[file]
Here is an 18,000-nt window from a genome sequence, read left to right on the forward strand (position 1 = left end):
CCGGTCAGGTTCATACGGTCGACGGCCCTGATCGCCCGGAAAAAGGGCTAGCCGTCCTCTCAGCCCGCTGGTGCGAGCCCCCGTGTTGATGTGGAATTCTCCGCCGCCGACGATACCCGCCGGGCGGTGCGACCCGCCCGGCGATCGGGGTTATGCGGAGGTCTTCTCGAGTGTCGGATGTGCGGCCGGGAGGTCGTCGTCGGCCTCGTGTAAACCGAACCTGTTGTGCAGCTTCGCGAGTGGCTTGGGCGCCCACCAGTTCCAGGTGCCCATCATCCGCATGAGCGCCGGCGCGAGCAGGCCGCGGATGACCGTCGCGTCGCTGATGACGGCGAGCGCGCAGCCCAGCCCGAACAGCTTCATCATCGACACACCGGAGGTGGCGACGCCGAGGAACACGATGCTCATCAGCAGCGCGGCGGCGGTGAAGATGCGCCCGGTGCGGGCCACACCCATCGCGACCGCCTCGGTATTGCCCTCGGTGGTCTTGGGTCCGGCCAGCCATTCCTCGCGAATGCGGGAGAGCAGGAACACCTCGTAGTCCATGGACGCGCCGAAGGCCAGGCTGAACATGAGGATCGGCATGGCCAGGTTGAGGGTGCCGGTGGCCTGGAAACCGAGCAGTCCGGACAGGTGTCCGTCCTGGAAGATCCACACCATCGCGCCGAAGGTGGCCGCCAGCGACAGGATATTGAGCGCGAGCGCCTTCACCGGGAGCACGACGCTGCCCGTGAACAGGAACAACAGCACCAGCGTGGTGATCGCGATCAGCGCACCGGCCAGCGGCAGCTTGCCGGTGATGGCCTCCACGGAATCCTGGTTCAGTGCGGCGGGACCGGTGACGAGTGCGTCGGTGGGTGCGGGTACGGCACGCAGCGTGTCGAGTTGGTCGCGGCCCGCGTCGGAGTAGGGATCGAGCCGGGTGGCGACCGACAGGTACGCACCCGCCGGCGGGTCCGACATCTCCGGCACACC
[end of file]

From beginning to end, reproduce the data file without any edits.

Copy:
Here is an 18,000-nt window from a genome sequence, read left to right on the forward strand (position 1 = left end):
CCGGTCAGGTTCATACGGTCGACGGCCCTGATCGCCCGGAAAAAGGGCTAGCCGTCCTCTCAGCCCGCTGGTGCGAGCCCCCGTGTTGATGTGGAATTCTCCGCCGCCGACGATACCCGCCGGGCGGTGCGACCCGCCCGGCGATCGGGGTTATGCGGAGGTCTTCTCGAGTGTCGGATGTGCGGCCGGGAGGTCGTCGTCGGCCTCGTGTAAACCGAACCTGTTGTGCAGCTTCGCGAGTGGCTTGGGCGCCCACCAGTTCCAGGTGCCCATCATCCGCATGAGCGCCGGCGCGAGCAGGCCGCGGATGACCGTCGCGTCGCTGATGACGGCGAGCGCGCAGCCCAGCCCGAACAGCTTCATCATCGACACACCGGAGGTGGCGACGCCGAGGAACACGATGCTCATCAGCAGCGCGGCGGCGGTGAAGATGCGCCCGGTGCGGGCCACACCCATCGCGACCGCCTCGGTATTGCCCTCGGTGGTCTTGGGTCCGGCCAGCCATTCCTCGCGAATGCGGGAGAGCAGGAACACCTCGTAGTCCATGGACGCGCCGAAGGCCAGGCTGAACATGAGGATCGGCATGGCCAGGTTGAGGGTGCCGGTGGCCTGGAAACCGAGCAGTCCGGACAGGTGTCCGTCCTGGAAGATCCACACCATCGCGCCGAAGGTGGCCGCCAGCGACAGGATATTGAGCGCGAGCGCCTTCACCGGGAGCACGACGCTGCCCGTGAACAGGAACAACAGCACCAGCGTGGTGATCGCGATCAGCGCACCGGCCAGCGGCAGCTTGCCGGTGATGGCCTCCACGGAATCCTGGTTCAGTGCGGCGGGACCGGTGACGAGTGCGTCGGTGGGTGCGGGTACGGCACGCAGCGTGTCGAGTTGGTCGCGGCCCGCGTCGGAGTAGGGATCGAGCCGGGTGGCGACCGACAGGTACGCACCCGCCGGCGGGTCCGACATCTCCGGCACACC